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Author Notes:

Correspondence should be addressed to Bing Yao (bing.yao@emory.edu) or Peng Jin (peng.jin@emory.edu)

B.Y., Y.L., and P.J. conceived and designed the project.

B.Y., Y. L., Z.W., M.P., C.Z., L.L., F.W., H.B., B.J., J.L., Y.C. and L.H. performed the experiments.

B.Y. L.C., T.X. and H.W. performed the bioinformatics analyses.

R.D., and K.M contributed the reagents.

B.P. edited the manuscript.

B.Y. and P.J. wrote the manuscript.

All authors commented on the manuscript.

We would like to thank S. Warren, K. Garber and D. Cook for critical reading of the manuscript.

The authors declare no conflict of interest.

Subjects:

Research Funding:

This work was supported in part by National Institutes of Health (NS051630, NS079625, NS097206, NS091859, MH102690, AG052476 and HG008935 to P.J.), March of Dimes (6-FY13-121 to P.J.), and the Emory Genetics Discovery Fund.

Keywords:

  • Science & Technology
  • Life Sciences & Biomedicine
  • Biochemistry & Molecular Biology
  • Cell Biology
  • DNA METHYLATION PATTERNS
  • DROSOPHILA
  • GENOME
  • ELEMENTS
  • N-6-ADENINE
  • MEMORY

Active N-6-Methyladenine Demethylation by DMAD Regulates Gene Expression by Coordinating with Polycomb Protein in Neurons

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Journal Title:

Molecular Cell

Volume:

Volume 71, Number 5

Publisher:

, Pages 848-+

Type of Work:

Article | Post-print: After Peer Review

Abstract:

A ten-eleven translocation (TET) ortholog exists as a DNA N 6 -methyladenine (6mA) demethylase (DMAD) in Drosophila. However, the molecular roles of 6mA and DMAD remain unexplored. Through genome-wide 6mA and transcriptome profiling in Drosophila brains and neuronal cells, we found that 6mA may epigenetically regulate a group of genes involved in neurodevelopment and neuronal functions. Mechanistically, DMAD interacts with the Trithorax-related complex protein Wds to maintain active transcription by dynamically demethylating intragenic 6mA. Accumulation of 6mA by depleting DMAD coordinates with Polycomb proteins and contributes to transcriptional repression of these genes. Our findings suggest that active 6mA demethylation by DMAD plays essential roles in fly CNS by orchestrating through added epigenetic mechanisms. A DNA N 6 -methyladenine (6mA) demethylase (DMAD) was found in Drosophila to actively remove 6mA. Yao et al. demonstrate that DMAD depletion in neurons leads to impaired neurodevelopment accompanied by 6mA accumulation. DMAD and 6mA epigenetically modulate a group of neuronal genes by coordinating with the Trithorax and Polycomb histone modifiers.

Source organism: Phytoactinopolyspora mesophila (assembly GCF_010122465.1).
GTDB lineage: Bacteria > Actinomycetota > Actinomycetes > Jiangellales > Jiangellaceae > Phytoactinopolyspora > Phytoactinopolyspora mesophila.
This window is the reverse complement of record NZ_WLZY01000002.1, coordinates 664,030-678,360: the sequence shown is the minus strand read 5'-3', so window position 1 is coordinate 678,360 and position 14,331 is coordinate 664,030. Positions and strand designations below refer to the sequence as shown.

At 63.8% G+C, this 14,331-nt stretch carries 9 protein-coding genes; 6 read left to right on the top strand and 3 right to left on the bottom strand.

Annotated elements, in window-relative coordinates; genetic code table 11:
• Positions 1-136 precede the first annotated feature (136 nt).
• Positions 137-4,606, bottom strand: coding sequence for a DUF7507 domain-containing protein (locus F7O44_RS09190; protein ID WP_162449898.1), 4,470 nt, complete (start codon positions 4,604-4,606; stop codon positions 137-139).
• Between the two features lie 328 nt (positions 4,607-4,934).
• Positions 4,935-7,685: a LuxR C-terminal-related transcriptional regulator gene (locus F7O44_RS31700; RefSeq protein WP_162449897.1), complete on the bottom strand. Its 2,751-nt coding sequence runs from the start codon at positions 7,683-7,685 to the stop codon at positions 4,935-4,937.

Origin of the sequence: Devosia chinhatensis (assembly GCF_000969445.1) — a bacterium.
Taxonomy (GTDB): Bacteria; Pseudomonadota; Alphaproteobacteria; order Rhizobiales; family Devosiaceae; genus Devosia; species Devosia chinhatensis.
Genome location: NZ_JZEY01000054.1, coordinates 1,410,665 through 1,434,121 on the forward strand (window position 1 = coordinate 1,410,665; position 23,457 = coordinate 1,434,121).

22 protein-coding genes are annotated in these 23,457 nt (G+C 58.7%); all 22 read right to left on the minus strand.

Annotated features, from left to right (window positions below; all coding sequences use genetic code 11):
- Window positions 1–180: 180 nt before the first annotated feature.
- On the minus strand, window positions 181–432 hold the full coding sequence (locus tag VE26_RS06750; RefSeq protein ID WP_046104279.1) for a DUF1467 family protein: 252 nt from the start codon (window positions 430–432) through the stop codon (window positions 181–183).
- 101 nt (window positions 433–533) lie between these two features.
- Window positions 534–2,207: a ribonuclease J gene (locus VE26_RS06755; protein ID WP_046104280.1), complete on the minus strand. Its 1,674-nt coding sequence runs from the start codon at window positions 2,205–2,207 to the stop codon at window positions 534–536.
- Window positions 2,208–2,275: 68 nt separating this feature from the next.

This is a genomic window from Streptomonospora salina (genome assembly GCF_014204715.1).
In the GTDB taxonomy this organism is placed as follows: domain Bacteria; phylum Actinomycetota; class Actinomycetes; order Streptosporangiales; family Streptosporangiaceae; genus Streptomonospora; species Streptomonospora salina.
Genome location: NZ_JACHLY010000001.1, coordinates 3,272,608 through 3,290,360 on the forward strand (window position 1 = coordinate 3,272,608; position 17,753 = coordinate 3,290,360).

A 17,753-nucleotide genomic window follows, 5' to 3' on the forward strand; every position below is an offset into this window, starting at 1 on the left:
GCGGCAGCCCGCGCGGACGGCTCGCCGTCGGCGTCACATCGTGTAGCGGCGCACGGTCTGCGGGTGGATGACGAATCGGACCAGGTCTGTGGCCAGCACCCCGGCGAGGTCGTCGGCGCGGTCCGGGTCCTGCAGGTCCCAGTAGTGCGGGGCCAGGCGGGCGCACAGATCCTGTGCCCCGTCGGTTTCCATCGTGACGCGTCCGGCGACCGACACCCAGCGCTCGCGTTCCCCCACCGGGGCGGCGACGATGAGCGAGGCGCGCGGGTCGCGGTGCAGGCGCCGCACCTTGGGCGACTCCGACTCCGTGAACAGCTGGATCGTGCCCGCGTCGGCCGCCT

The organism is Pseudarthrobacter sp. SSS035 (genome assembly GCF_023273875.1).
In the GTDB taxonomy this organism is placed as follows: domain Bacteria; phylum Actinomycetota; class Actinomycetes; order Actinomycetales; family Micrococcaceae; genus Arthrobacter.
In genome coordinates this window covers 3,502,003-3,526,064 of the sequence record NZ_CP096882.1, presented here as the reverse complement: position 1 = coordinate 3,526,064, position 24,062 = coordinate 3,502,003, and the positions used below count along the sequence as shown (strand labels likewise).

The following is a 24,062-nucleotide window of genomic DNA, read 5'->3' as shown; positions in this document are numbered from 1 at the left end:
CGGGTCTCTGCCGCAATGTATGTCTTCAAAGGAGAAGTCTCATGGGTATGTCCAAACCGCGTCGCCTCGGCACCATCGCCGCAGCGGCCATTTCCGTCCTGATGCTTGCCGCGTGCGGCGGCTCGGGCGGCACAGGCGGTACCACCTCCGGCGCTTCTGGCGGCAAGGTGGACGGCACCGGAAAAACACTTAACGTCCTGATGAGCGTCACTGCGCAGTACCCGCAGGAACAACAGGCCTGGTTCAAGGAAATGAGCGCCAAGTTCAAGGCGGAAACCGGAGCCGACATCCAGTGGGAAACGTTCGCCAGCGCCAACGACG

Copyright information:

© 2018 Elsevier Inc.

This is an Open Access work distributed under the terms of the Creative Commons Attribution-NonCommercial-NoDerivatives 4.0 International License (http://creativecommons.org/licenses/by-nc-nd/4.0/).

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